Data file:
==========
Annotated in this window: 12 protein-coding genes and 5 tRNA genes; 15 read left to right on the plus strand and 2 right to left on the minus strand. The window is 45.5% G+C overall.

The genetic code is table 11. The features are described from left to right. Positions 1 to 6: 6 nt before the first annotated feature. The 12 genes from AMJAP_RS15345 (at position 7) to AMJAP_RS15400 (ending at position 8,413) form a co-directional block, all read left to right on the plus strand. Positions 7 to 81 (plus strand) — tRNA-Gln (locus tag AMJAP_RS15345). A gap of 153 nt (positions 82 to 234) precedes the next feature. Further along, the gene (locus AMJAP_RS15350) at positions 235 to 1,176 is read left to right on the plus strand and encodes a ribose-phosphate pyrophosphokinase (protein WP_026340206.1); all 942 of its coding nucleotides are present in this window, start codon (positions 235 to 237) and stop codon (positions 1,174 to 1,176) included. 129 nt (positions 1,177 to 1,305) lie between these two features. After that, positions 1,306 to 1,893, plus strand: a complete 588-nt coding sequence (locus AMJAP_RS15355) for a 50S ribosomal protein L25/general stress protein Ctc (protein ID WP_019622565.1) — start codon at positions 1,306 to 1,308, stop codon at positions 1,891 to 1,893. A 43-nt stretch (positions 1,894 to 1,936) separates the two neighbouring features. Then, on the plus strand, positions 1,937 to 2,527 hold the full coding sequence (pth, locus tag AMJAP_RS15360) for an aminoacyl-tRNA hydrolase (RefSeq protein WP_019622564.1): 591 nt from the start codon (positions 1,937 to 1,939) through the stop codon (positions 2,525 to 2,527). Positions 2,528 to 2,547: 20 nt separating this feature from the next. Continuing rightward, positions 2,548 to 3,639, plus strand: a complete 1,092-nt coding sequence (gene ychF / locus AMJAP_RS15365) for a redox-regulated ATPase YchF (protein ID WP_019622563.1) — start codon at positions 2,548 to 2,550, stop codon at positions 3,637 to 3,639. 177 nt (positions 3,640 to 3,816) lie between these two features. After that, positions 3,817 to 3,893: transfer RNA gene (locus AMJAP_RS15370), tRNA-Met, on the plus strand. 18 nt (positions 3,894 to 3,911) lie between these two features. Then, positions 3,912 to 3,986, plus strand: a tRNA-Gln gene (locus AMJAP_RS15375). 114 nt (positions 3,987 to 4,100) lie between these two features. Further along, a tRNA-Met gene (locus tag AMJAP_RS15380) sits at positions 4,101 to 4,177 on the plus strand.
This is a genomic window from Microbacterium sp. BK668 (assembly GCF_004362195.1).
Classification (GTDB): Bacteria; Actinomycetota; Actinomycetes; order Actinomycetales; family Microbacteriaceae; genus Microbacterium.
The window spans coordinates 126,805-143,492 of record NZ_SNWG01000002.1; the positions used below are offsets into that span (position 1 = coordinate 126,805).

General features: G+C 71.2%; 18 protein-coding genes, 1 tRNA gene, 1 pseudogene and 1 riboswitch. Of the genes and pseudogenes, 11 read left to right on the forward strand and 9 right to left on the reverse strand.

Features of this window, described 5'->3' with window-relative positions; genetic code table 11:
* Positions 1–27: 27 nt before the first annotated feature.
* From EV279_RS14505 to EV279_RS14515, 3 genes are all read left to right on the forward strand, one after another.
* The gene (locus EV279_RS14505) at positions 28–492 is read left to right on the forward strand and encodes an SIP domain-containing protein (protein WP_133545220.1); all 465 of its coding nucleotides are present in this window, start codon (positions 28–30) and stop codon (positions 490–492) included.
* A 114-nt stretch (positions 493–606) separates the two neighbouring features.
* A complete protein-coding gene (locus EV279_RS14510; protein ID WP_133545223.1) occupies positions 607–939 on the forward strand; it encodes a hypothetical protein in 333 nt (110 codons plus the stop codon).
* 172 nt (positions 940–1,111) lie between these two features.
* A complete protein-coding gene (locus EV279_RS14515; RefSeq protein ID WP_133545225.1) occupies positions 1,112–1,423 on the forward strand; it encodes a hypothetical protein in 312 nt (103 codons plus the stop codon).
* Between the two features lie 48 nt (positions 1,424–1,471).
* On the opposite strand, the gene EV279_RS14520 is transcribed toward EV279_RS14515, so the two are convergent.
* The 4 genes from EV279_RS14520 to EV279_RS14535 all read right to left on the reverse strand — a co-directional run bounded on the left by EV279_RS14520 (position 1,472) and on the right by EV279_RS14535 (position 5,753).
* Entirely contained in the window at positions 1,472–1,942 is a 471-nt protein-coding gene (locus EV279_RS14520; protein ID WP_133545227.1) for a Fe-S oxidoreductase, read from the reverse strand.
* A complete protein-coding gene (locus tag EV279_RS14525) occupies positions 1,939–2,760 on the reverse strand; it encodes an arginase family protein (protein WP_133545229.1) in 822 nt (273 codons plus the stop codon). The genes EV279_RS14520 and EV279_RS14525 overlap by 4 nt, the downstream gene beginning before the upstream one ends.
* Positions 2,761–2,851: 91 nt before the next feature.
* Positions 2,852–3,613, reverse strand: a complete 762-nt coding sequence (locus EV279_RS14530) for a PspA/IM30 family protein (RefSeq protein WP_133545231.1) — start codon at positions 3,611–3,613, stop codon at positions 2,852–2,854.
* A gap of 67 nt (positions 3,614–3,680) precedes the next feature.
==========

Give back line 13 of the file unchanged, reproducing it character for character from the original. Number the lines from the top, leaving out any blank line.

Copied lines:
* 172 nt (positions 940–1,111) lie between these two features.